The magnificent frigate bird, a large black bird with a long wingspan, and a hooked beak, is extremely fast and has excellent vision. Frigate birds are known for the large red pouch on their necks. During mating season the males throw back their heads, inflate the pouch (sometimes to the size of a soccer ball), and shake trying to capture the attention of female frigates.
Boobies and frigates have an interesting relationship. Sharing the same nesting area on North Seymour, blue-footed boobies nest on the ground making their nests from the twigs of the palo santos trees, while the frigate birds nests just above them in the saltbushes. Your walk is followed by snorkelling where you will find a great variety of fish and possibly white-tipped reef sharks, rays and sea lions.

After lunch you will visit the small sandy island of Mosquera, a relaxing, picturesque stop situated between Baltra and North Seymour. Along the rocks and in the tide pool, Sally Lightfoot crabs (red lava crabs) scamper back and forth, skipping across small pools of water in search of food. These crabs with their bright red shell tops and blue under shells are stunning against the black lava. The island also has a very large colony of sea lions as well as a sizeable resident brown pelican population. Depending on the tides and visibility, you may have a chance to go snorkelling here.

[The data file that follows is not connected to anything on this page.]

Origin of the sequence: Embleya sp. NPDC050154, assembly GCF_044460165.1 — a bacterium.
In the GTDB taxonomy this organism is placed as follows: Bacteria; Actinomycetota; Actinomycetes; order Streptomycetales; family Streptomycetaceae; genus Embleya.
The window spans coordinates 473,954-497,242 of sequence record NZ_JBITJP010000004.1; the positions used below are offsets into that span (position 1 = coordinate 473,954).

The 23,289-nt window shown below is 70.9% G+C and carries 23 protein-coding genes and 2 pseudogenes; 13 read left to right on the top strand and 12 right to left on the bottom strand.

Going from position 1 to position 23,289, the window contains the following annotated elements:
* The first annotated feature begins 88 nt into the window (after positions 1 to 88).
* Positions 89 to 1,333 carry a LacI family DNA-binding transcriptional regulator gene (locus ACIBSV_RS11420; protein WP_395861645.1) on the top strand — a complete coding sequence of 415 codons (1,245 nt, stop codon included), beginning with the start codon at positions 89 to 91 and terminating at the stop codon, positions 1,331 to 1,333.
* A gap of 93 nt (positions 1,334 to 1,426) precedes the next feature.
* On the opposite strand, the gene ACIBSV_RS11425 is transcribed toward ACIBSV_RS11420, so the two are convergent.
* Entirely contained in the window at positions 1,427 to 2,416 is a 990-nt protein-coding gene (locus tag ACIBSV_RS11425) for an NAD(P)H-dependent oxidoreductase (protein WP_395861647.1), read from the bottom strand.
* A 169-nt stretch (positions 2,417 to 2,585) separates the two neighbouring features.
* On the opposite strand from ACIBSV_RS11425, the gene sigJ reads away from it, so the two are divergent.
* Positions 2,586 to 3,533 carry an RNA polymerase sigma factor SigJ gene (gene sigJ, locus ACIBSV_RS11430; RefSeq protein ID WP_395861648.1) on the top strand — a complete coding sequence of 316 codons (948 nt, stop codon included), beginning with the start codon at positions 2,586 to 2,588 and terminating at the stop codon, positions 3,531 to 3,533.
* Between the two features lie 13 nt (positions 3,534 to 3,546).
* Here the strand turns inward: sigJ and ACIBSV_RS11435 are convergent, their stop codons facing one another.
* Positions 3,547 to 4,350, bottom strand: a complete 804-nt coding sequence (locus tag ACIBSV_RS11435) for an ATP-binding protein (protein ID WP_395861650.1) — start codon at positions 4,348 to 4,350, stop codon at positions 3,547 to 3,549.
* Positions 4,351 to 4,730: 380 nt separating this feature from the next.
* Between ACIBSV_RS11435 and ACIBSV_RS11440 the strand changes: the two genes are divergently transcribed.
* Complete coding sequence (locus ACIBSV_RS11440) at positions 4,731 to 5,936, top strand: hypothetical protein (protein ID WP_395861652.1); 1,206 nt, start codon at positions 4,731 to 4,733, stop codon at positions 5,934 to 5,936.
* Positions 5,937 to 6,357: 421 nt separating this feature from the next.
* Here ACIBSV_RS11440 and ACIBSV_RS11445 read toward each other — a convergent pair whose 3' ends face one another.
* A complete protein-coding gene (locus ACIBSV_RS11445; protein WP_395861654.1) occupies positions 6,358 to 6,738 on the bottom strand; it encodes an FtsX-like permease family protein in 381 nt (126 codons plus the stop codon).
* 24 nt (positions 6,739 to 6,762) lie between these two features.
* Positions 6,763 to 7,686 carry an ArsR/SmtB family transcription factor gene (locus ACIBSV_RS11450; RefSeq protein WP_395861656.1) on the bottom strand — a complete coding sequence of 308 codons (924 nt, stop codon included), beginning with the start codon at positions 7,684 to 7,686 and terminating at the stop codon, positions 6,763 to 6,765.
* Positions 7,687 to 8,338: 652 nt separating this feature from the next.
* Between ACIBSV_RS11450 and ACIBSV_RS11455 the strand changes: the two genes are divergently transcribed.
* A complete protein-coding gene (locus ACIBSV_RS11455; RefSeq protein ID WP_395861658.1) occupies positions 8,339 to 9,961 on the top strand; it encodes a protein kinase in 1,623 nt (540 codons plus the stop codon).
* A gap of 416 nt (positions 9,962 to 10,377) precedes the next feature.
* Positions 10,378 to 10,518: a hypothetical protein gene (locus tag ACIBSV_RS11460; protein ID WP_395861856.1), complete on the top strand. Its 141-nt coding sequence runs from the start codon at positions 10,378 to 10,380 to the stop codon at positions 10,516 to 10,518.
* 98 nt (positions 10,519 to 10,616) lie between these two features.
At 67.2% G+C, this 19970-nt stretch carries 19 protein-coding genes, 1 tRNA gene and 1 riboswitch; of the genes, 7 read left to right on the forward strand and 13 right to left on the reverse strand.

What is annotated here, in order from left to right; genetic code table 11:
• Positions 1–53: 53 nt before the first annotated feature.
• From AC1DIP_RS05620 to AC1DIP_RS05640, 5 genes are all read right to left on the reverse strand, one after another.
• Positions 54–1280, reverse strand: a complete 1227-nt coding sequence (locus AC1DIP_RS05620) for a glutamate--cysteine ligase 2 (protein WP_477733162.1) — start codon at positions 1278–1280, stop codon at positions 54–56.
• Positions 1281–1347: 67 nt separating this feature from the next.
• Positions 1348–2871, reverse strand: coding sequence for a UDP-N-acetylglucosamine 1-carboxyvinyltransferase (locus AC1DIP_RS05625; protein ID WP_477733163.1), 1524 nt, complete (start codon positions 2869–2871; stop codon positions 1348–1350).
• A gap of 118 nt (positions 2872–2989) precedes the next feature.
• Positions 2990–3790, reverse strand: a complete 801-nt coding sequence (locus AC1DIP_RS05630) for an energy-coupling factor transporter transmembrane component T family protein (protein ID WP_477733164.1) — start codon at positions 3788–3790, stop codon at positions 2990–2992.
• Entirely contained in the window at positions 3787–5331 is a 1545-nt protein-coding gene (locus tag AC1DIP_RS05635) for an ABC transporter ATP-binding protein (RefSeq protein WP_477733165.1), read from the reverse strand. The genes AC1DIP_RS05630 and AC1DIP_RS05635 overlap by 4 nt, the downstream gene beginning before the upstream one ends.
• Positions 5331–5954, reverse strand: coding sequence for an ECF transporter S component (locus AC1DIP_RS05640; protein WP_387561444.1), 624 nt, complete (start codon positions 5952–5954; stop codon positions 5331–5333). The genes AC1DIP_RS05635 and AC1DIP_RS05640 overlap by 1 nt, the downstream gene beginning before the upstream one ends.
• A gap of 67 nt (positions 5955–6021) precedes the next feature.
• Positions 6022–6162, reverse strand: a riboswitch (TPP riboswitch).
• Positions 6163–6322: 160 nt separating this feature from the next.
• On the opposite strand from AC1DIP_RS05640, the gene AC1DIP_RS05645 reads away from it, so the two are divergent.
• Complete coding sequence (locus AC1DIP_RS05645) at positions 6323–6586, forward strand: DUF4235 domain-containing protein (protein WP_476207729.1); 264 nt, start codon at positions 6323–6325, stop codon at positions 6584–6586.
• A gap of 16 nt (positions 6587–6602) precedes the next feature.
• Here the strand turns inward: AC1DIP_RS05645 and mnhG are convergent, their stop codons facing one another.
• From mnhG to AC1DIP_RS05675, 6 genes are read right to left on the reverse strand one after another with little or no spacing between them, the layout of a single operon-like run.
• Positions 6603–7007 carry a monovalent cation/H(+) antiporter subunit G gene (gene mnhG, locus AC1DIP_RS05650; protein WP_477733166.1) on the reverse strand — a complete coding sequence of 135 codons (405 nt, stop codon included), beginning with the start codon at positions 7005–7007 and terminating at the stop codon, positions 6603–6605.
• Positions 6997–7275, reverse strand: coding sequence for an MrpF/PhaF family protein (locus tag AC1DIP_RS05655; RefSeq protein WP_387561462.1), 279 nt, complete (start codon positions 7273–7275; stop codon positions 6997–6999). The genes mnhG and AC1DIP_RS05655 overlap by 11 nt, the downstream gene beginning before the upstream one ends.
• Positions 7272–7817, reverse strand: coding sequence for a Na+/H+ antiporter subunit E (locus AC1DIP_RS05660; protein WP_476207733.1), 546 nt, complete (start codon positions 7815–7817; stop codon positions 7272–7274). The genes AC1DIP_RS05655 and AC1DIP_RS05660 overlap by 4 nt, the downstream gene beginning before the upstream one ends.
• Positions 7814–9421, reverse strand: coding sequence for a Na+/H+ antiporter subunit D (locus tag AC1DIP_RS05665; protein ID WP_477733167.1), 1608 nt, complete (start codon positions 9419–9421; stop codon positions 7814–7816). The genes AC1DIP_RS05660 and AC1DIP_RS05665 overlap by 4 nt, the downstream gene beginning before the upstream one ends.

Isla North Seymour - Isla Mosquera

Today you will take a morning excursion on a 'panga' to Caleta Tortuga Negra (Black Turtle Cove) - a red mangrove wetland on the north shore of Isla Santa Cruz. You will paddle among the cove’s peaceful waters, for your first taste of the underwater riches of this region – it’s a wonderful place to see green turtle and is a nursery for golden cow-nose rays, eagle rays and Galapagos sharks. There is also abundant birdlife, such as the yellow warbler and lava heron. This is also a breeding area for turtles, so it is not uncommon to see them mating.